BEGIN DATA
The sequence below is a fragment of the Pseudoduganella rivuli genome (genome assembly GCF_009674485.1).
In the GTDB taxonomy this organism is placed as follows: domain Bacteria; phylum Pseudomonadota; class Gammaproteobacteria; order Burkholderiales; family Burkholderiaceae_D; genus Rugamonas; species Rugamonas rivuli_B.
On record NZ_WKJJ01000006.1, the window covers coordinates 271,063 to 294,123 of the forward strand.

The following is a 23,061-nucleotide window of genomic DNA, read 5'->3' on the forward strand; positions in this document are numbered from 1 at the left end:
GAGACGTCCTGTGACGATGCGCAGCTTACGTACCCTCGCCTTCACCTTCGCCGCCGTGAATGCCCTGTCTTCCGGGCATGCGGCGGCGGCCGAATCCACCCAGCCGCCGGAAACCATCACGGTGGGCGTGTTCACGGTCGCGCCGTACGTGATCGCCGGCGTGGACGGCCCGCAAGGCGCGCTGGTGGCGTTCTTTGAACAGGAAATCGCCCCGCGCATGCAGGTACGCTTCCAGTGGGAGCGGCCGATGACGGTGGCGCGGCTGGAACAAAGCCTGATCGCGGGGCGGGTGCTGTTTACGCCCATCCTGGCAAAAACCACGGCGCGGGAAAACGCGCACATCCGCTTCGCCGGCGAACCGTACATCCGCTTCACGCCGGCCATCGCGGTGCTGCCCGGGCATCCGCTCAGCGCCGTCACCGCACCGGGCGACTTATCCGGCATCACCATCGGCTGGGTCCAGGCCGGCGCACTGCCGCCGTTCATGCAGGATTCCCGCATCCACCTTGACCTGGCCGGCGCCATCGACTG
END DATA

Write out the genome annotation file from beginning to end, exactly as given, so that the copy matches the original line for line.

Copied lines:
The sequence below is a fragment of the Pseudoduganella rivuli genome (genome assembly GCF_009674485.1).
In the GTDB taxonomy this organism is placed as follows: domain Bacteria; phylum Pseudomonadota; class Gammaproteobacteria; order Burkholderiales; family Burkholderiaceae_D; genus Rugamonas; species Rugamonas rivuli_B.
On record NZ_WKJJ01000006.1, the window covers coordinates 271,063 to 294,123 of the forward strand.

The following is a 23,061-nucleotide window of genomic DNA, read 5'->3' on the forward strand; positions in this document are numbered from 1 at the left end:
GAGACGTCCTGTGACGATGCGCAGCTTACGTACCCTCGCCTTCACCTTCGCCGCCGTGAATGCCCTGTCTTCCGGGCATGCGGCGGCGGCCGAATCCACCCAGCCGCCGGAAACCATCACGGTGGGCGTGTTCACGGTCGCGCCGTACGTGATCGCCGGCGTGGACGGCCCGCAAGGCGCGCTGGTGGCGTTCTTTGAACAGGAAATCGCCCCGCGCATGCAGGTACGCTTCCAGTGGGAGCGGCCGATGACGGTGGCGCGGCTGGAACAAAGCCTGATCGCGGGGCGGGTGCTGTTTACGCCCATCCTGGCAAAAACCACGGCGCGGGAAAACGCGCACATCCGCTTCGCCGGCGAACCGTACATCCGCTTCACGCCGGCCATCGCGGTGCTGCCCGGGCATCCGCTCAGCGCCGTCACCGCACCGGGCGACTTATCCGGCATCACCATCGGCTGGGTCCAGGCCGGCGCACTGCCGCCGTTCATGCAGGATTCCCGCATCCACCTTGACCTGGCCGGCGCCATCGACTG